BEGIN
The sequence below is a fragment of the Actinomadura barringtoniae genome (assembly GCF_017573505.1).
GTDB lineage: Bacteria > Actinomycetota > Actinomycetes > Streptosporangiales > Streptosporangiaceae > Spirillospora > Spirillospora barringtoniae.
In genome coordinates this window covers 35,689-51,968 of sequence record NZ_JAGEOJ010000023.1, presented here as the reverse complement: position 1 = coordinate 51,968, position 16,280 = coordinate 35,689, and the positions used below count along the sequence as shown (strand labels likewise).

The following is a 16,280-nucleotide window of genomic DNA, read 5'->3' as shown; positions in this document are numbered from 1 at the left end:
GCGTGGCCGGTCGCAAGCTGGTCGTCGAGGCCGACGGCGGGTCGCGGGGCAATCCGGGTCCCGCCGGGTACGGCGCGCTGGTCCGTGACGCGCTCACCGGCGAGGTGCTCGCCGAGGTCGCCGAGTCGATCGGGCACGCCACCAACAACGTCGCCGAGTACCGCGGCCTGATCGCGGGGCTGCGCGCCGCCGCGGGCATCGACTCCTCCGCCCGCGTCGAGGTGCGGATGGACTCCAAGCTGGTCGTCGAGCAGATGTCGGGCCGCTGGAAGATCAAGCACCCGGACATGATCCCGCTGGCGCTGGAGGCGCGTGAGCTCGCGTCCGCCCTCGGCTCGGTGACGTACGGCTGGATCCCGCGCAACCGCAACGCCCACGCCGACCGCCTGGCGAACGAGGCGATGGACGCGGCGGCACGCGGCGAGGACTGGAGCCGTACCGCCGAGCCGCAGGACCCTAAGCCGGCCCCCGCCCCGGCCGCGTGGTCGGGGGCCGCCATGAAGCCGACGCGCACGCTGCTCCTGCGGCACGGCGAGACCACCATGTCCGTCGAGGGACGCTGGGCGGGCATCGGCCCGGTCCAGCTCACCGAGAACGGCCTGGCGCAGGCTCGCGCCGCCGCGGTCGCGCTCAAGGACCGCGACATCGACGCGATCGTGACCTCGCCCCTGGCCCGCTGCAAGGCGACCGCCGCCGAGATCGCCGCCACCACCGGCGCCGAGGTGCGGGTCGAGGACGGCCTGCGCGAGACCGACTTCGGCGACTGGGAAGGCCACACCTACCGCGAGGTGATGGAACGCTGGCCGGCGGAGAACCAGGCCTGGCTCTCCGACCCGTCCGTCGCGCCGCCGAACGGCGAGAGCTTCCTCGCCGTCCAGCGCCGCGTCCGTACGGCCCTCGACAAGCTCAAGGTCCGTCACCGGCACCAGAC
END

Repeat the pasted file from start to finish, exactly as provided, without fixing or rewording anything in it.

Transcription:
The sequence below is a fragment of the Actinomadura barringtoniae genome (assembly GCF_017573505.1).
GTDB lineage: Bacteria > Actinomycetota > Actinomycetes > Streptosporangiales > Streptosporangiaceae > Spirillospora > Spirillospora barringtoniae.
In genome coordinates this window covers 35,689-51,968 of sequence record NZ_JAGEOJ010000023.1, presented here as the reverse complement: position 1 = coordinate 51,968, position 16,280 = coordinate 35,689, and the positions used below count along the sequence as shown (strand labels likewise).

The following is a 16,280-nucleotide window of genomic DNA, read 5'->3' as shown; positions in this document are numbered from 1 at the left end:
GCGTGGCCGGTCGCAAGCTGGTCGTCGAGGCCGACGGCGGGTCGCGGGGCAATCCGGGTCCCGCCGGGTACGGCGCGCTGGTCCGTGACGCGCTCACCGGCGAGGTGCTCGCCGAGGTCGCCGAGTCGATCGGGCACGCCACCAACAACGTCGCCGAGTACCGCGGCCTGATCGCGGGGCTGCGCGCCGCCGCGGGCATCGACTCCTCCGCCCGCGTCGAGGTGCGGATGGACTCCAAGCTGGTCGTCGAGCAGATGTCGGGCCGCTGGAAGATCAAGCACCCGGACATGATCCCGCTGGCGCTGGAGGCGCGTGAGCTCGCGTCCGCCCTCGGCTCGGTGACGTACGGCTGGATCCCGCGCAACCGCAACGCCCACGCCGACCGCCTGGCGAACGAGGCGATGGACGCGGCGGCACGCGGCGAGGACTGGAGCCGTACCGCCGAGCCGCAGGACCCTAAGCCGGCCCCCGCCCCGGCCGCGTGGTCGGGGGCCGCCATGAAGCCGACGCGCACGCTGCTCCTGCGGCACGGCGAGACCACCATGTCCGTCGAGGGACGCTGGGCGGGCATCGGCCCGGTCCAGCTCACCGAGAACGGCCTGGCGCAGGCTCGCGCCGCCGCGGTCGCGCTCAAGGACCGCGACATCGACGCGATCGTGACCTCGCCCCTGGCCCGCTGCAAGGCGACCGCCGCCGAGATCGCCGCCACCACCGGCGCCGAGGTGCGGGTCGAGGACGGCCTGCGCGAGACCGACTTCGGCGACTGGGAAGGCCACACCTACCGCGAGGTGATGGAACGCTGGCCGGCGGAGAACCAGGCCTGGCTCTCCGACCCGTCCGTCGCGCCGCCGAACGGCGAGAGCTTCCTCGCCGTCCAGCGCCGCGTCCGTACGGCCCTCGACAAGCTCAAGGTCCGTCACCGGCACCAGAC